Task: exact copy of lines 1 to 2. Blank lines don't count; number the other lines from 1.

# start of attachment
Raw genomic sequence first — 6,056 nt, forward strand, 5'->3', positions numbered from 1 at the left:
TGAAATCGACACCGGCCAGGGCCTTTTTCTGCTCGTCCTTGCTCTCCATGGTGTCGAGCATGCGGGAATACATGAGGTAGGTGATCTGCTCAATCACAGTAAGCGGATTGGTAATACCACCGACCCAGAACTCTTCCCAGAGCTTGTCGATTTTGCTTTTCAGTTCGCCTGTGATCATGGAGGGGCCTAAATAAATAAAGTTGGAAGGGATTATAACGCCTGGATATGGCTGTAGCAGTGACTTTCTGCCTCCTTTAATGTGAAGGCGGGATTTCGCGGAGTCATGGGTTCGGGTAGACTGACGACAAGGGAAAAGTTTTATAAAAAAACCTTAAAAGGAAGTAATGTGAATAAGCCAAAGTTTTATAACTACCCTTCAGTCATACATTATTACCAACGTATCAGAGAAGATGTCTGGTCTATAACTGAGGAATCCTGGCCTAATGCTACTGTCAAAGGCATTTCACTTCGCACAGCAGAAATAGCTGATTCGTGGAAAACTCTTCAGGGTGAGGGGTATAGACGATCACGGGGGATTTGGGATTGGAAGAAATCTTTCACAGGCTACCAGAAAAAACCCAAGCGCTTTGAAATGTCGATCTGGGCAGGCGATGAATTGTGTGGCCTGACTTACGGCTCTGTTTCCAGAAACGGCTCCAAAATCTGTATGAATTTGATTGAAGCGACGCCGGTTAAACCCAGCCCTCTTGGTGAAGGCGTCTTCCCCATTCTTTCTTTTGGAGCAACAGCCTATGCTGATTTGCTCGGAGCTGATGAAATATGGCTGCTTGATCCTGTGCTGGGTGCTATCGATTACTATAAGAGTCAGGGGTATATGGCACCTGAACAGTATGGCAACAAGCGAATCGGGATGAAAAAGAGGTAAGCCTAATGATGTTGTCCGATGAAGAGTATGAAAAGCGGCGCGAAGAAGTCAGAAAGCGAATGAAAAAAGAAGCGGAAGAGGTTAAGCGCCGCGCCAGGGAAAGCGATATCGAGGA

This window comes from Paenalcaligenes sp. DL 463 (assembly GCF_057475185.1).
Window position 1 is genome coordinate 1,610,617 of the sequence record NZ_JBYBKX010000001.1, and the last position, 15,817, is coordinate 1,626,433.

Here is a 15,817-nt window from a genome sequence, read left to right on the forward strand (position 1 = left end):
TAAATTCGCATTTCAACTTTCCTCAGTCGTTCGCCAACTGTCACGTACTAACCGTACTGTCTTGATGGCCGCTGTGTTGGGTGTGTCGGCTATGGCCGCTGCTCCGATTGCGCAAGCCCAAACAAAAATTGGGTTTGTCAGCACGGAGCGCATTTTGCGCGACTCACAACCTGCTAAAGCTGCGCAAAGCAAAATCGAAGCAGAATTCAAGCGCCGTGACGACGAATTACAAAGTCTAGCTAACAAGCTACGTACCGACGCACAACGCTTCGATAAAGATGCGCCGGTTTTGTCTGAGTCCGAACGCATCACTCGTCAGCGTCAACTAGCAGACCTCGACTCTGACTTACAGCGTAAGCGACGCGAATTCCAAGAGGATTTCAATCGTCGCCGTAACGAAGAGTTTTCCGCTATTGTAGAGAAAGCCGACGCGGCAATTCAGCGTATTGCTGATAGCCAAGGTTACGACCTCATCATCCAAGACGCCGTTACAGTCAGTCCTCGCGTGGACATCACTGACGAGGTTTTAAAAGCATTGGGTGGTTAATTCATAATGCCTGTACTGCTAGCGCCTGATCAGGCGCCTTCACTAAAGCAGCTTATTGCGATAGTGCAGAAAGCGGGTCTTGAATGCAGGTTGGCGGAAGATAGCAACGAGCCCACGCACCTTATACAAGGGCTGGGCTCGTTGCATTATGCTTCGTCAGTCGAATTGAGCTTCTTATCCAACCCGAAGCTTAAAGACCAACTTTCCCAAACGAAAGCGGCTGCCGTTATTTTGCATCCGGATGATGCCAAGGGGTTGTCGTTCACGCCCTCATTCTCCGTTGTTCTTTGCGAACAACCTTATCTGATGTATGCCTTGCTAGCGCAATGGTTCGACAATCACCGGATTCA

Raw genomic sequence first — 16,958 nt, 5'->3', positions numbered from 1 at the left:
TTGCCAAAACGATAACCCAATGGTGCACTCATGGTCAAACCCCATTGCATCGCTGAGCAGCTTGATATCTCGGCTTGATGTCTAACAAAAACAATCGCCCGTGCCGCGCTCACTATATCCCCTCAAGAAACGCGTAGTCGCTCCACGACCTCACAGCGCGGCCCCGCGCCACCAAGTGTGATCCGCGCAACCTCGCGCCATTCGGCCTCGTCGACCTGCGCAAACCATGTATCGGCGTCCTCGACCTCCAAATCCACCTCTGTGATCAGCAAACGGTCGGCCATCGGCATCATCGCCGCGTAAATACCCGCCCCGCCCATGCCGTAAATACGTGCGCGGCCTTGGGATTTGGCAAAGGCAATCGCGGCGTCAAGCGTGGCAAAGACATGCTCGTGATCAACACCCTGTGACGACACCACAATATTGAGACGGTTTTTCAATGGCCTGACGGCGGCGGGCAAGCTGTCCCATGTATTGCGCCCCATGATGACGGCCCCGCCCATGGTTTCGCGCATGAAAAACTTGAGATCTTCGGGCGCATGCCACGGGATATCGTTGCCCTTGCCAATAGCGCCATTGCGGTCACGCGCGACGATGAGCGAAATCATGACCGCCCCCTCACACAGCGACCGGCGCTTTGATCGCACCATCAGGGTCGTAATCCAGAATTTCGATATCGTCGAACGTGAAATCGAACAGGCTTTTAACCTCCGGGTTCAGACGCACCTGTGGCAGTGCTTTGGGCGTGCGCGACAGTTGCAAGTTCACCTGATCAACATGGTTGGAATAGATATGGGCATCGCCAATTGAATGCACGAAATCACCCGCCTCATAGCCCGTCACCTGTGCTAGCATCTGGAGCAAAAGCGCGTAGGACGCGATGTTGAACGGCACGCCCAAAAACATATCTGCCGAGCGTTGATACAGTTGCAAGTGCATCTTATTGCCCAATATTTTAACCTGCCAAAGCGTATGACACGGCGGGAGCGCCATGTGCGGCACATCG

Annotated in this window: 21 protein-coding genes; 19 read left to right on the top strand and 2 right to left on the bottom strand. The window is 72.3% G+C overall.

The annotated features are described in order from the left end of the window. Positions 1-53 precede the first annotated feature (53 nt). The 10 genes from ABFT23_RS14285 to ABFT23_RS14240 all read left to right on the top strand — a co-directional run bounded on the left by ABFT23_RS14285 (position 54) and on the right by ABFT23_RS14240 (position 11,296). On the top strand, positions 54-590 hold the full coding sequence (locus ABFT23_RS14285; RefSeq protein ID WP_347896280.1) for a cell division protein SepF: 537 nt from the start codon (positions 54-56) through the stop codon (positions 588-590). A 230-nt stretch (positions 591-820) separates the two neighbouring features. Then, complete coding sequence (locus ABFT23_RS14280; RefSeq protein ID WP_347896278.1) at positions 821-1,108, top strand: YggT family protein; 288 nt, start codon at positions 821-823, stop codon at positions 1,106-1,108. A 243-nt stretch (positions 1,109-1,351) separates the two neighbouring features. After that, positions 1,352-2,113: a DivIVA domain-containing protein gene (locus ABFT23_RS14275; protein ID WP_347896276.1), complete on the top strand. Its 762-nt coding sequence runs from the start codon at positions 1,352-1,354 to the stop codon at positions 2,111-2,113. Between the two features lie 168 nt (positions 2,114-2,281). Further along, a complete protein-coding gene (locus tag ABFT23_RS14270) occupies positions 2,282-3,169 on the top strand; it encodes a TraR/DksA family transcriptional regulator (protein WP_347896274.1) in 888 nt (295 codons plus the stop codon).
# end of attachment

Raw genomic sequence first — 6,056 nt, forward strand, 5'->3', positions numbered from 1 at the left:
TGAAATCGACACCGGCCAGGGCCTTTTTCTGCTCGTCCTTGCTCTCCATGGTGTCGAGCATGCGGGAATACATGAGGTAGGTGATCTGCTCAATCACAGTAAGCGGATTGGTAATACCACCGACCCAGAACTCTTCCCAGAGCTTGTCGATTTTGCTTTTCAGTTCGCCTGTGATCATGGAGGGGCCTAAATAAATAAAGTTGGAAGGGATTATAACGCCTGGATATGGCTGTAGCAGTGACTTTCTGCCTCCTTTAATGTGAAGGCGGGATTTCGCGGAGTCATGGGTTCGGGTAGACTGACGACAAGGGAAAAGTTTTATAAAAAAACCTTAAAAGGAAGTAATGTGAATAAGCCAAAGTTTTATAACTACCCTTCAGTCATACATTATTACCAACGTATCAGAGAAGATGTCTGGTCTATAACTGAGGAATCCTGGCCTAATGCTACTGTCAAAGGCATTTCACTTCGCACAGCAGAAATAGCTGATTCGTGGAAAACTCTTCAGGGTGAGGGGTATAGACGATCACGGGGGATTTGGGATTGGAAGAAATCTTTCACAGGCTACCAGAAAAAACCCAAGCGCTTTGAAATGTCGATCTGGGCAGGCGATGAATTGTGTGGCCTGACTTACGGCTCTGTTTCCAGAAACGGCTCCAAAATCTGTATGAATTTGATTGAAGCGACGCCGGTTAAACCCAGCCCTCTTGGTGAAGGCGTCTTCCCCATTCTTTCTTTTGGAGCAACAGCCTATGCTGATTTGCTCGGAGCTGATGAAATATGGCTGCTTGATCCTGTGCTGGGTGCTATCGATTACTATAAGAGTCAGGGGTATATGGCACCTGAACAGTATGGCAACAAGCGAATCGGGATGAAAAAGAGGTAAGCCTAATGATGTTGTCCGATGAAGAGTATGAAAAGCGGCGCGAAGAAGTCAGAAAGCGAATGAAAAAAGAAGCGGAAGAGGTTAAGCGCCGCGCCAGGGAAAGCGATATCGAGGA